This year, King County residents have registered 66,279 dogs and 27,020 cats. Here are the most popular pet names:

Top 10 Dog Names

1) Bella
2) Lucy
3) Max
4) Charlie
5) Buddy
6) Daisy
7) Luna
8) Bailey
9) Cooper
10) Molly

Top 10 Cat Names

1) Luna
2) Lucy
3) Bella
4) Max
5) Shadow
6) Charlie
7) Kitty
8) Jack
9) Lily
10) Oliver

This list comes from pet license applications submitted to RASKC, which serves nearly one million residents living in 24 cities and unincorporated communities throughout King County.

If a licensed pet is lost, the finder can call the phone number on the pet’s tag – a service that is available 24 hours a day, 7 days a week – to quickly reunite them with their owner. Pets receive a free ride home the first time they’re found, allowing owners to skip a trip to the shelter. Pet licenses also help fund RASKC and the important work it does.

In addition to handling lost pets and injured animals, pet license fees contribute to RASKC’s other vital duties, including animal neglect and cruelty investigations, spay/neuter programs, pet adoption services, and other work to humanely and compassionately assist local animals.

You can purchase pet licenses online, or at more than 70 convenient locations around the county, including many city halls and QFC stores. Learn more at Regional Animal Service of King County’s website, kingcounty.gov/pets.

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As requested in petition, $2 million for White Center economic recovery included in King County supplemental budget

November 23rd, 2021 Tracy Posted in King County, White Center Library 2 Comments »

(WCN photo from September 13th fire)

A month and a half ago, White Center community members launched a petition drive demanding King County do more to address the economic devastation caused by the recent business fires. Among the demands: “$2M emergency relief funding outside of (Department of Local Services) grants to assist fire victims and stabilize the White Center Business District’s rebuilding efforts in collaboration with community.” $2 million in help is on the way after a King County Council supplemental-budget vote today that included approval of the proposal by County Councilmember Joe McDermott. Here’s his post-vote announcement:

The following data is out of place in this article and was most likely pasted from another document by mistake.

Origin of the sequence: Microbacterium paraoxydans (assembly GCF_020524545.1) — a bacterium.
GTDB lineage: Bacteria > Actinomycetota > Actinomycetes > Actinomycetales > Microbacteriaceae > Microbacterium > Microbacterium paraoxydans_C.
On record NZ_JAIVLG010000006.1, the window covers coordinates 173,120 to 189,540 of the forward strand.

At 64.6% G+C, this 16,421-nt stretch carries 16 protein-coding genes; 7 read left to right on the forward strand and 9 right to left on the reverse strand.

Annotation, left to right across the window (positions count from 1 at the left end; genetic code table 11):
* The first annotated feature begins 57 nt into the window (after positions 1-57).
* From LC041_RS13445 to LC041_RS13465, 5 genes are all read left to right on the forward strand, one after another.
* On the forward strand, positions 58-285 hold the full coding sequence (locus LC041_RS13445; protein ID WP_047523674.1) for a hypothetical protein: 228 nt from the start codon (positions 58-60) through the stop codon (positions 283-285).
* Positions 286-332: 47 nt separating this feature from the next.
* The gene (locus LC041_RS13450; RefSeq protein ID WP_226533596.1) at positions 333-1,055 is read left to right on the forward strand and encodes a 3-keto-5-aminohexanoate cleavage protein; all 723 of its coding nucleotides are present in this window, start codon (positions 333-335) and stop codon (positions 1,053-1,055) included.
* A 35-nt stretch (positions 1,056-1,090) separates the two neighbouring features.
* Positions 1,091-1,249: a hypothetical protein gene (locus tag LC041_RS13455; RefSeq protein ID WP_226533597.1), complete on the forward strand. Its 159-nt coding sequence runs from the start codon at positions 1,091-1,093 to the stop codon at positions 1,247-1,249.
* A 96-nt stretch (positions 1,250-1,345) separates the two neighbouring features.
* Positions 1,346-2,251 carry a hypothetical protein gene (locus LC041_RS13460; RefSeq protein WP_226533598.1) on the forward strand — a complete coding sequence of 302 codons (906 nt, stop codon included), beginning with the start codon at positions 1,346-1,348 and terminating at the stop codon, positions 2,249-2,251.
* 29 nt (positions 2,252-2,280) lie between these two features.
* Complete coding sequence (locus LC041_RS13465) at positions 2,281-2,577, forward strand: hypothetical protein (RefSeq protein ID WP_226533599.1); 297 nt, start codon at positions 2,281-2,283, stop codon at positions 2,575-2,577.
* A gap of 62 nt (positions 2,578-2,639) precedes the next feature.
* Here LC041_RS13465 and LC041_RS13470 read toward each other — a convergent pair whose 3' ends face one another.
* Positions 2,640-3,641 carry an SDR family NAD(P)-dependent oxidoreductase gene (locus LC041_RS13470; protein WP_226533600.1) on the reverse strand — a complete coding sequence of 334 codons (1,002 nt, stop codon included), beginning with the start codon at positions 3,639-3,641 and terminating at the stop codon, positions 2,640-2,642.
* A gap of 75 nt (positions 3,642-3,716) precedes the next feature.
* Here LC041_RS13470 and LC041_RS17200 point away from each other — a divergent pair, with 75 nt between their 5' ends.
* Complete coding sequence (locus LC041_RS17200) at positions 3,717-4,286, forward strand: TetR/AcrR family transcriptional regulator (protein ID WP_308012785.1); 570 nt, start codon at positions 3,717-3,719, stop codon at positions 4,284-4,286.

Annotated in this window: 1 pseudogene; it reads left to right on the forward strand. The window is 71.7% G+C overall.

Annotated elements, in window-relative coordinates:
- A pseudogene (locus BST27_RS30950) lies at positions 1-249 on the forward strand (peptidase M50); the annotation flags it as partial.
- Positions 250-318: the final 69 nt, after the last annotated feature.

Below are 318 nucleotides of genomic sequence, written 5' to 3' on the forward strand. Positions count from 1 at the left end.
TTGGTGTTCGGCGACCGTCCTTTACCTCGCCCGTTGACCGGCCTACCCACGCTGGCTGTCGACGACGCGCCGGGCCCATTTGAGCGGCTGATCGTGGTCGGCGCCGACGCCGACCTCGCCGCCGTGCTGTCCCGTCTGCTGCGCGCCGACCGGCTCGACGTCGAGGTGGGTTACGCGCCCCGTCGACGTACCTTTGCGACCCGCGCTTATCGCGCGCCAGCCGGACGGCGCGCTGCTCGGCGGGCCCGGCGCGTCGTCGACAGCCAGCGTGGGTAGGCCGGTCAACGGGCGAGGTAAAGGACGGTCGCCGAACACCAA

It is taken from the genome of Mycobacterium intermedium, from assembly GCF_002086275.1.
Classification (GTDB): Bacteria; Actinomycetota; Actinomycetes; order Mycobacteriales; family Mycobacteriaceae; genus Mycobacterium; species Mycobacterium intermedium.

Following passage of a $672 million supplemental budget Tuesday, King County Councilmember Joe McDermott applauded the inclusion of $2 million for economic recovery in White Center following a string of fires and burglaries there. McDermott brough the funding as an amendment to the budget legislation.

“This investment in economic recovery will have a tangible impact on how the County can support the White Center community in the year ahead,” McDermott said. “From the pandemic to long-standing challenges for legacy businesses, this economic emergency brought on by the fires this year only heightened the need to ensure White Center can maintain an equitable, thriving community in the years ahead. I greatly appreciate my colleagues’ support for this community that, while struggling now, has incredible potential.”

The budget also included $175,000 for King County Sheriff’s Office overtime to help increase patrols in the area and funding for a new economic development staffer dedicated to the White Center community.

Multiple property fires this year damaged beloved businesses in White Center like the Locker Room Bar and Grill, Huong Xua Deli and others while subsequent window smashings and burglaries put the community on edge.

Local business owners submitted a petition to county officials, seeking direct aid to fire victims, funding for additional security in the community, a more transparent relationship with the King County Sheriff’s Office and local fire departments, and staffing for one-on-one support for local businesses not only for recovery but going forward to help avoid displacement in the area.

The $2 million in funding will be directed by the Department of Local Services to additional business grants and other economic recovery strategies to be developed in conversation and collaboration with the community.

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FOLLOWUP: Patti Cole-Tindall announced as interim King County Sheriff as of January 1

November 23rd, 2021 Tracy Posted in King County, King County Sheriff's Office, White Center news 1 Comment »

We noted yesterday that an interim King County Sheriff would be announced today, taking over after the term of elected Sheriff Mitzi Johanknecht concludes at year’s end. Here’s the announcement, just in:

Executive Dow Constantine has appointed Patti Cole-Tindall to serve as Interim King County Sheriff while the County conducts a nationwide recruitment process for a new Sheriff to be appointed in mid-2022. Cole-Tindall will be the first person of color to serve as Sheriff in King County’s history. Executive Constantine also announced a new retention and recruitment bonus program for Sheriff’s officers.

Following the passage of a Charter Amendment in November 2020, the King County Sheriff’s Office is transitioning to an appointed, rather than elected, Sheriff. The Public Safety Advisory Committee (PSAC) has developed recommendations for the characteristics of the next Sheriff, focusing on a strong background in law enforcement, community leadership, and community partnerships; a reputation for integrity, honesty, and transparency; the ability to inspire and motivate change; and a commitment to equity, racial and social justice, and LGBTQ+ issues.